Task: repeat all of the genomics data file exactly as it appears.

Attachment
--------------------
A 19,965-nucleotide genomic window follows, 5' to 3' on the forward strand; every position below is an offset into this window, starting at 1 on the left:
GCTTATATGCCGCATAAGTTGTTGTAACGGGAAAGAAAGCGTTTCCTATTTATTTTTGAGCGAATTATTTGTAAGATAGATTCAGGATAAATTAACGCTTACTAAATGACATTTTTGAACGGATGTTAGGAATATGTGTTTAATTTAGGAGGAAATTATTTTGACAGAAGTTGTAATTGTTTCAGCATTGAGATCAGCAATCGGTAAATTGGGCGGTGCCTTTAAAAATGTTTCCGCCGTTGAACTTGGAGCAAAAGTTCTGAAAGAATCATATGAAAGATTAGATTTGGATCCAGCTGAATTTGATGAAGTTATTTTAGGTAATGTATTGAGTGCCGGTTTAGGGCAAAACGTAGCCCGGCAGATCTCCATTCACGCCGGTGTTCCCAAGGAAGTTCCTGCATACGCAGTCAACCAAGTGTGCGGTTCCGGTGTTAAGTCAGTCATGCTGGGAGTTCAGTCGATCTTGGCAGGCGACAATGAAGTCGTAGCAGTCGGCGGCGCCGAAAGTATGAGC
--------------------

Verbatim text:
A 19,965-nucleotide genomic window follows, 5' to 3' on the forward strand; every position below is an offset into this window, starting at 1 on the left:
GCTTATATGCCGCATAAGTTGTTGTAACGGGAAAGAAAGCGTTTCCTATTTATTTTTGAGCGAATTATTTGTAAGATAGATTCAGGATAAATTAACGCTTACTAAATGACATTTTTGAACGGATGTTAGGAATATGTGTTTAATTTAGGAGGAAATTATTTTGACAGAAGTTGTAATTGTTTCAGCATTGAGATCAGCAATCGGTAAATTGGGCGGTGCCTTTAAAAATGTTTCCGCCGTTGAACTTGGAGCAAAAGTTCTGAAAGAATCATATGAAAGATTAGATTTGGATCCAGCTGAATTTGATGAAGTTATTTTAGGTAATGTATTGAGTGCCGGTTTAGGGCAAAACGTAGCCCGGCAGATCTCCATTCACGCCGGTGTTCCCAAGGAAGTTCCTGCATACGCAGTCAACCAAGTGTGCGGTTCCGGTGTTAAGTCAGTCATGCTGGGAGTTCAGTCGATCTTGGCAGGCGACAATGAAGTCGTAGCAGTCGGCGGCGCCGAAAGTATGAGC